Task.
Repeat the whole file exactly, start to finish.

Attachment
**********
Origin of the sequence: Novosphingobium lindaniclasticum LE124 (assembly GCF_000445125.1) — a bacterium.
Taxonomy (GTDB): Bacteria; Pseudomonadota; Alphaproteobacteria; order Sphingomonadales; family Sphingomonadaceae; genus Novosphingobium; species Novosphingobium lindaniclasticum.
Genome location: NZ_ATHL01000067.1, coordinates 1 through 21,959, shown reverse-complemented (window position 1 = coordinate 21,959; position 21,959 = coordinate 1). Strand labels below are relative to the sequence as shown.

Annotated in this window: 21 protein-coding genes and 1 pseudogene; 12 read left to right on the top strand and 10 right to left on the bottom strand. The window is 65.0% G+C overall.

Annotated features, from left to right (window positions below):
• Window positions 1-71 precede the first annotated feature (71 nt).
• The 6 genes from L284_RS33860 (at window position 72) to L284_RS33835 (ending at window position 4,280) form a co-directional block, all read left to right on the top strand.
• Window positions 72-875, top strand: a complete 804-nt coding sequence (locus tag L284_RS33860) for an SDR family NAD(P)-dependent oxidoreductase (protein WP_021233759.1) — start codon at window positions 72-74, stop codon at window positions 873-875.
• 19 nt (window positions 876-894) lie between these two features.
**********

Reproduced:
Origin of the sequence: Novosphingobium lindaniclasticum LE124 (assembly GCF_000445125.1) — a bacterium.
Taxonomy (GTDB): Bacteria; Pseudomonadota; Alphaproteobacteria; order Sphingomonadales; family Sphingomonadaceae; genus Novosphingobium; species Novosphingobium lindaniclasticum.
Genome location: NZ_ATHL01000067.1, coordinates 1 through 21,959, shown reverse-complemented (window position 1 = coordinate 21,959; position 21,959 = coordinate 1). Strand labels below are relative to the sequence as shown.

Annotated in this window: 21 protein-coding genes and 1 pseudogene; 12 read left to right on the top strand and 10 right to left on the bottom strand. The window is 65.0% G+C overall.

Annotated features, from left to right (window positions below):
• Window positions 1-71 precede the first annotated feature (71 nt).
• The 6 genes from L284_RS33860 (at window position 72) to L284_RS33835 (ending at window position 4,280) form a co-directional block, all read left to right on the top strand.
• Window positions 72-875, top strand: a complete 804-nt coding sequence (locus tag L284_RS33860) for an SDR family NAD(P)-dependent oxidoreductase (protein WP_021233759.1) — start codon at window positions 72-74, stop codon at window positions 873-875.
• 19 nt (window positions 876-894) lie between these two features.